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Vince Cable warns of science funding cuts

By Channel 4 News

Updated on 08 September 2010

Business Secretary Vince Cable drops heavy hints that taxpayers' money for scientific research will be cut as part of the government's drive to reduce the deficit. Channel 4 News analyses the effect any cuts could have on the British economy.

As the Business Secretary Vince Cable signals cuts in science funding, there are fears the British economy could be damaged (Reuters)

Mr Cable said the government spent £6bn a year supporting science and research in the UK. In a speech, he did not give any indication of the size of the cuts ahead, but in an interview on the BBC Today programme, he dismissed speculation of a 35 per cent reduction as "way in excess of what we are talking about".

In his speech, Mr Cable said: "There is a school of thought which says that government commitment to science and technology is measured by how much money it spends. Money is important both for the quantity and quality. But it is an input, not an output, measure. The question I have to address is can we achieve more with less."

The Liberal Democrat MP added that research should be rationed by excellence, with mediocrity "screened out".

He talked about how other countries were investing in science - with the US doubling spending and the Chinese government increasing by a quarter the amount it allocates to science and technology - and posed the question: "How do we economise without damaging science?"

Research "crucial"
Mr Cable's speech coincided with a report in the Times newspaper, suggesting that ahead of next month's comprehensive spending review, the Medical Research Council (MRC) is considering plans to withdraw the £105m it spends every year on cancer. The MRC told Channel 4 News it was "too early to comment" on proposed cuts.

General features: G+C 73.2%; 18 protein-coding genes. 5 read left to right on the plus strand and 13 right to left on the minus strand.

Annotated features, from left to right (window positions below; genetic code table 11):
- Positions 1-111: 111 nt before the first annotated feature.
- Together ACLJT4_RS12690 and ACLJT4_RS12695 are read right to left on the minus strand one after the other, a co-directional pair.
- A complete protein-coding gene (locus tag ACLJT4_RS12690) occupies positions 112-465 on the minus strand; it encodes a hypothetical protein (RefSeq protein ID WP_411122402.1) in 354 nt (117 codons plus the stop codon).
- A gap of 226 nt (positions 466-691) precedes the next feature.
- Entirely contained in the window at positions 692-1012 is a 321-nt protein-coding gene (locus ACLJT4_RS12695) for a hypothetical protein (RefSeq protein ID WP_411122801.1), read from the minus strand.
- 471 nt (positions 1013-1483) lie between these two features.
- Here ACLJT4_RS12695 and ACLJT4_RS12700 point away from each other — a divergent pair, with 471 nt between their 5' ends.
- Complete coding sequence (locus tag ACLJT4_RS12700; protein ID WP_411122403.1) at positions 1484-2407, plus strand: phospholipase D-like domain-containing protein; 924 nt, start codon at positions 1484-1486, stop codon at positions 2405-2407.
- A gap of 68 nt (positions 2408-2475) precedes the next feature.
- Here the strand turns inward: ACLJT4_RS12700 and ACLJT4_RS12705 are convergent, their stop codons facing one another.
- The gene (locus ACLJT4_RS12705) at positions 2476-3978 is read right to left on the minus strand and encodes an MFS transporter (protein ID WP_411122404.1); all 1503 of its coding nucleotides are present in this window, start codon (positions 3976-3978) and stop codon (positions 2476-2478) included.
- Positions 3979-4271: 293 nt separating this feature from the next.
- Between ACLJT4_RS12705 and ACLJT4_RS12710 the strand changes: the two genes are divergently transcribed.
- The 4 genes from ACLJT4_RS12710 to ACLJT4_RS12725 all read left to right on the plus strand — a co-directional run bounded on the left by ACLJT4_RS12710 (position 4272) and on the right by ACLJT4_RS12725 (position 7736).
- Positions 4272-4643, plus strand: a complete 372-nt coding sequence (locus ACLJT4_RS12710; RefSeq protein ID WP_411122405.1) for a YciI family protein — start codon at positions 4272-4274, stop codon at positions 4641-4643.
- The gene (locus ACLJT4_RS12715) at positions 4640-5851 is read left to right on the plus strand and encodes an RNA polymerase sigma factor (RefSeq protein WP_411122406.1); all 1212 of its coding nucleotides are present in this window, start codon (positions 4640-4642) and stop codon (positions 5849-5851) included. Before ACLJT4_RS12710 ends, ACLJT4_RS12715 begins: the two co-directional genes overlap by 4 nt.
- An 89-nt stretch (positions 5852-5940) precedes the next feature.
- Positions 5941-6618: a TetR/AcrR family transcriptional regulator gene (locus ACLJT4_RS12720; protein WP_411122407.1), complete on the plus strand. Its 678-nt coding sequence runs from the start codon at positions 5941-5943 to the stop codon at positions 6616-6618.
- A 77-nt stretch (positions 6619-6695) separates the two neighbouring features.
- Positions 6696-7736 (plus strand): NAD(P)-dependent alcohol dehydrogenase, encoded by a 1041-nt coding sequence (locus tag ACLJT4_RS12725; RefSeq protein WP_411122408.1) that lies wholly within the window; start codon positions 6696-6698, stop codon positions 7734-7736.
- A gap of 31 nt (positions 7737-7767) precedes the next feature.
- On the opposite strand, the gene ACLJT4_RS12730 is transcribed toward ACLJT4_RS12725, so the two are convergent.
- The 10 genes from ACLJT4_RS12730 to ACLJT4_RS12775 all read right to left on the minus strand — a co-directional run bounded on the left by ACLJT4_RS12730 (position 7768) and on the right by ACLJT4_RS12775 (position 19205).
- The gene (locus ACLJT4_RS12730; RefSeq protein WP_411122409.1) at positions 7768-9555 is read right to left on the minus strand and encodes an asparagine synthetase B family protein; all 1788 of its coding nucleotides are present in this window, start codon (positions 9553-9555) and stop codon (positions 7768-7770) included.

Cancer Research UK (CRUK), which is funded by donors rather than public money, said it could not be expected to fill the gap. The charity pointed to research suggesting that every pound of public money spent on medical research led to even more being spent by the private and charitable sectors - boosting Britain's national output.

This research was a one-year study, published in 2008 by the Health Economics Research Group and RAND Europe and commissioned by the Academy of Medical Sciences, the Medical Research Council and the Wellcome Trust.
Concentrating on two areas - cardio-vascular disease and mental health - it compared the benefits to the UK from taxpayer and charity-funded medical research with the cost of that research.

The conclusion argued that every pound invested in research in these two areas gave returns of 39p and 37p a year respectively "in  perpetuity".

Hilary Tovey, policy manager for CRUK, told Channel 4 News: "Medical research is crucial not only for the health of the nation, but also for the future health of the economy. The relationship between public sector funding and charitable funding creates an environment where you are attracting some of the best scientists from around the world - a very healthy partnership when you're talking about economic recovery.

"I think you have to be very careful about how you cut. The big concern is making cuts and feeling you can later repair the damage. It can take an awful long time to do this."

Ms Tovey added: "Suggesting that you shouldn't fund research that doesn't have commercial capability would be very worrying."

The Campaign for Science and Engineering (CaSE) said government spending in these areas made up less than one per cent of its total budget and had proven benefits.

Imran Khan, director of CaSE, told Channel 4 News that his organisation had told the government that cutting spending on research and development would not help to reduce the deficit because it would scare off investors, who, "if they see favourable conditions abroad will be forced to look abroad".

Mr Khan added: "Private sector investment hinges on the public sector, but the government seems to be putting up barriers. At the moment, the UK is seen as a global leader in research and the effect of this could be to confine us in a lower league."

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